Rabbi Miriam's Blog
By Rabbinic Intern Gregory D. Metzger
I love time-lapse photography! It is the filming technique that gives us a glimpse into a world we otherwise would not see. With time-lapse, we get to see skyscrapers erected in minutes. We see plants go from seed to flower in seconds. We see the 405 actually move! Watching these films gets me wondering: can we see God, if we just slow the world down enough?
Moses was very attentive; he slowed the world down enough to notice that the burning bush was not being consumed. He saw miracles. He saw signs and wonders. But he wanted to see God face-to-face. Moses said: “If I have truly gained your favor, pray let me know Your ways that I may know you. . .Oh, let me behold Your Presence!” Exodus 33:15-18
God responds: “I shall cause to pass all my goodness before your face, and I shall call out the name ׳הוה before you. I shall show favor to whomever I choose, and I shall show mercy to whomever I choose. And . . . you will not be able to see My face for no man can [see It] and live. And he said, there is a place near Me on the rock. When My glory passes, I shall place you in a cleft in the rock; I shall shield you with My hand over you until I have passed. Then, I shall remove My hand and you will see My back, but My face may not be seen.” Exodos 33:19-23
There is a teaching of the Chatam Sofer, Moses Schreiber, a leading Orthodox rabbi of the 19th century. He taught that a period of time may only be understood once we are able to view the entire context of events and happenings.
When I take the time to look back at moments in my life, it is not hard for me to see that self-will alone did not bring me to the place (ha-Makom) where I stand today. A larger Force is at work in my life. As much as I seek to see this Force working “in the moment”, I, like Moses, must struggle to content myself with knowing that the “Ever Present” is truly ever present even though it can only be truly apprehended in retrospect.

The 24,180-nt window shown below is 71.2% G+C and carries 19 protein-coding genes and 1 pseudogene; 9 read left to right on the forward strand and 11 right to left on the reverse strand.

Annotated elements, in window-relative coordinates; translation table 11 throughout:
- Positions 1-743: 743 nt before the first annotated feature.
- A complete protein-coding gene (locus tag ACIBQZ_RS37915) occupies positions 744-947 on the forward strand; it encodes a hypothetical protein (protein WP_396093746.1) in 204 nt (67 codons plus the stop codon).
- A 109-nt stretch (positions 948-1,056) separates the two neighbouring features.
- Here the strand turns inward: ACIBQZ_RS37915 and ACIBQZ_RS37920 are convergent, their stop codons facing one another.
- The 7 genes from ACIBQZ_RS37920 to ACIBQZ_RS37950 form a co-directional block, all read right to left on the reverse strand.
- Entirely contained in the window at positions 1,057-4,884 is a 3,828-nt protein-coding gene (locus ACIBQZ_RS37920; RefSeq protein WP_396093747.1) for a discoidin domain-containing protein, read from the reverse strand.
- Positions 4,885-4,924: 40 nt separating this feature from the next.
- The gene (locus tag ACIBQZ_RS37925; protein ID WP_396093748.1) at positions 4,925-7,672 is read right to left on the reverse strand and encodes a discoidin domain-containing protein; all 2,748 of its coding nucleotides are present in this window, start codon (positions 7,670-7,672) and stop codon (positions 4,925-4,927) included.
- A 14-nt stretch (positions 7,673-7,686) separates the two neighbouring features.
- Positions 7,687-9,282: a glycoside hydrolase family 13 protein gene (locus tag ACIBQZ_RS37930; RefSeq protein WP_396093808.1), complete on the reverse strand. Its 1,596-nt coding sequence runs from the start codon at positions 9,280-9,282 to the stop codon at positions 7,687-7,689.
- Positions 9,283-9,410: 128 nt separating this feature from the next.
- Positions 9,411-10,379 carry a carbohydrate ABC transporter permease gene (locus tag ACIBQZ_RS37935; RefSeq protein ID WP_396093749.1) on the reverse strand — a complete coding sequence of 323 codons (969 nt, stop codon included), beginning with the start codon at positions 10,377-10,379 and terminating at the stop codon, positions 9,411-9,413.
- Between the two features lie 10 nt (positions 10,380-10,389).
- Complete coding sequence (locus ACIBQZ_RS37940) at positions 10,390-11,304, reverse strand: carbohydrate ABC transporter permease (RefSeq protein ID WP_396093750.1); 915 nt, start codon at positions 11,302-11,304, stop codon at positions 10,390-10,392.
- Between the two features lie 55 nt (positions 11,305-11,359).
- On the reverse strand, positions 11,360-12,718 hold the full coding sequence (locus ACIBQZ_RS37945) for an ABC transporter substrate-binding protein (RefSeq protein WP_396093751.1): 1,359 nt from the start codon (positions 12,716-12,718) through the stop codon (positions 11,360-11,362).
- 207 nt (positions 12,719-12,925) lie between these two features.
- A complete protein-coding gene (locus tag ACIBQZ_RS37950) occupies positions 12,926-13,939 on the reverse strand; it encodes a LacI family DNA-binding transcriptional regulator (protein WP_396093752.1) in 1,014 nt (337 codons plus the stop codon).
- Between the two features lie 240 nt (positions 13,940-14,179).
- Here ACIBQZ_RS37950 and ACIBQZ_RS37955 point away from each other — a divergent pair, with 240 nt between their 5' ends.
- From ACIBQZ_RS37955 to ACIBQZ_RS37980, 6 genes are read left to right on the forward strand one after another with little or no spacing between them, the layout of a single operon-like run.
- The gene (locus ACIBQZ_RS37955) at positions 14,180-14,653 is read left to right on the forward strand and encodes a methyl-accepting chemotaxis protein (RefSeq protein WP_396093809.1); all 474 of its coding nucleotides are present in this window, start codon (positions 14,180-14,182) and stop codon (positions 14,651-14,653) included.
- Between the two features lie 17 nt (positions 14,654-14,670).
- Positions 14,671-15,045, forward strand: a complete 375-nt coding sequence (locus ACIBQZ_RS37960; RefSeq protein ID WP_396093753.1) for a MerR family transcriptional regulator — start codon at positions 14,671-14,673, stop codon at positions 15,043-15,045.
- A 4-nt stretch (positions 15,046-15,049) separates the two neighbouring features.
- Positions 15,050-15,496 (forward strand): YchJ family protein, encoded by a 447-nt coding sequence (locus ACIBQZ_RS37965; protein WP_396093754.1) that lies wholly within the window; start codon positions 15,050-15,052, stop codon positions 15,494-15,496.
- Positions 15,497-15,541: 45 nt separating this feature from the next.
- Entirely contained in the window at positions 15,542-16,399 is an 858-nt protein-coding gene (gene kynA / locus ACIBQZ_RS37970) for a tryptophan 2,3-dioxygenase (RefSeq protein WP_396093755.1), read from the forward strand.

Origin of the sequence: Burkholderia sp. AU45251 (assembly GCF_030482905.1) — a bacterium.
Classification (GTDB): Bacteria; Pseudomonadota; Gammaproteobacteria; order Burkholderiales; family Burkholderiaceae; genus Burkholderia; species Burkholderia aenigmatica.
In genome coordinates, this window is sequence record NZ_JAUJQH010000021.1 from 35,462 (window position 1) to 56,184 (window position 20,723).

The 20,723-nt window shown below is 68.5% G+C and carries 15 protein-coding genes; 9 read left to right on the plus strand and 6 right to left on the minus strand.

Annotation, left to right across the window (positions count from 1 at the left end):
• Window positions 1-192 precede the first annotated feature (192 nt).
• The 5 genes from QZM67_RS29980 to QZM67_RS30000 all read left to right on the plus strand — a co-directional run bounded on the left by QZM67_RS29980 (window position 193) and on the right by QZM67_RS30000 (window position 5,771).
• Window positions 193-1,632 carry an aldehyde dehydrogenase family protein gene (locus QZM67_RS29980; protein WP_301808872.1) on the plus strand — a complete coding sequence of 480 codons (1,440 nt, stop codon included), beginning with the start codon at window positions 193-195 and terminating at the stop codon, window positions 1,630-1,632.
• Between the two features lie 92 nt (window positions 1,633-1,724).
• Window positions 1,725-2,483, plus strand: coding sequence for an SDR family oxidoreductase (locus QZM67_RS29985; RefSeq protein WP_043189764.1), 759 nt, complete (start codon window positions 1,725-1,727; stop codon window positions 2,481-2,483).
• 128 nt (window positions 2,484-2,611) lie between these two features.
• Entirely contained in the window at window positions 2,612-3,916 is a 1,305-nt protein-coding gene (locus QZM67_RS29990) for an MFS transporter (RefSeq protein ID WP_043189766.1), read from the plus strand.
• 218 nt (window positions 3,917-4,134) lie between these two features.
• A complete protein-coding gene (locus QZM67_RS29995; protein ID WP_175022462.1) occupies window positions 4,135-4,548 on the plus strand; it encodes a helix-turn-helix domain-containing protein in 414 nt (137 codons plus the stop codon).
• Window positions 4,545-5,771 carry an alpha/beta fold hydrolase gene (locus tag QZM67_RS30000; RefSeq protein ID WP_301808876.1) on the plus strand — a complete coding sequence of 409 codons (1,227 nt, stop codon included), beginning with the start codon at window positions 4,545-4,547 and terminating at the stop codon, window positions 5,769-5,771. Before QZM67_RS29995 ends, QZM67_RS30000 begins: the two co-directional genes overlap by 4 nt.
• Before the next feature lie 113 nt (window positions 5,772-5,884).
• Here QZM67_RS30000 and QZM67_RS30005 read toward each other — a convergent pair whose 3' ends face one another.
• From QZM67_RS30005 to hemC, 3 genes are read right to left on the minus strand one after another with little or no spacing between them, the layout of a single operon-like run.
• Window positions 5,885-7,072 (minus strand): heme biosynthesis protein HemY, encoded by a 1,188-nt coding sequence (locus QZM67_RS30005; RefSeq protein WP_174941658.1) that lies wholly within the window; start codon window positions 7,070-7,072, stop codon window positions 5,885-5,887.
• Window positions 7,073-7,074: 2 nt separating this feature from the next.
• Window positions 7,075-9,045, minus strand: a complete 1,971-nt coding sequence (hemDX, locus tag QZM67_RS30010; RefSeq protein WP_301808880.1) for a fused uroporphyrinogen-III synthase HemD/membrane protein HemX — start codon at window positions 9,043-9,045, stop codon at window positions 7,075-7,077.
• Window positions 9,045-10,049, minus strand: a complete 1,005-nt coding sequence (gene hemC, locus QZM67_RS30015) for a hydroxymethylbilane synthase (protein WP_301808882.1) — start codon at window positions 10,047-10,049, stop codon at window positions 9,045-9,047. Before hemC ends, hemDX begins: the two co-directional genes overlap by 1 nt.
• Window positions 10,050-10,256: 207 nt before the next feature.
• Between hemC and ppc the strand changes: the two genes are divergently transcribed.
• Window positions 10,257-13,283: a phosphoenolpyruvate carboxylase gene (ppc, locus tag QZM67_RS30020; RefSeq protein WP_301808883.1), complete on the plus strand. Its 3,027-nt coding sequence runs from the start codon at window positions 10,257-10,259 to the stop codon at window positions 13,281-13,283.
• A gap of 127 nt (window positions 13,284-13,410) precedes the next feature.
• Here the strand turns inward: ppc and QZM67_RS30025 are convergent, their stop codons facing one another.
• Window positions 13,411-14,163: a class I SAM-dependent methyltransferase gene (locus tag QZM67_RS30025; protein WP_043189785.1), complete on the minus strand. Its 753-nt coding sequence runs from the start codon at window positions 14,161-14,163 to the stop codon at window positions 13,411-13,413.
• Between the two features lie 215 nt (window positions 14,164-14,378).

As a person active in the Holy task of advocating for justice, human rights and the relief of suffering, the task for me, is to act as if I have True Faith that God is with me in this moment. Faith is therefore the ACTION not the belief. In G-d in Search of Man, Abraham Joshua Heschel writes, “The deed is the test, the trial and the risk. What we perform may seem slight, but the aftermath is immense. ”
This is how I understand our Rabbi, when she encourages us to plant trees whose fruits we may never see. Faith and God are present with the seed and the planting. There is “much greater” at work in the present than can be seen in the moment. This is so true in this great work of living a life of blessings. We can see this "Much Greater” in the lives of those we serve and in the souls of those who walk and work alongside us.
What is the deed you will perform this week? What is the risk that you will take this week, not knowing what fruit it will bear, where and to whom it will be made manifest? You have been given the seed, is up to you to plant it and encourage others to join as you nurture it.
Whether or not we will be fortunate enough to be able to look back as if with time-lapse photography and see the true beauty and power of our deed, we can all rejoice in the recognition of the great blessing that we have been invited to become a part of something awesome!
Ahavat Torah of West Los Angeles
About Rabbi Miriam
Rabbi Miriam E. Hamrell MHL, M.Ed., has served as our religious and spiritual leader at Ahavat Torah Congregation and helped it grow since it was founded in 2003.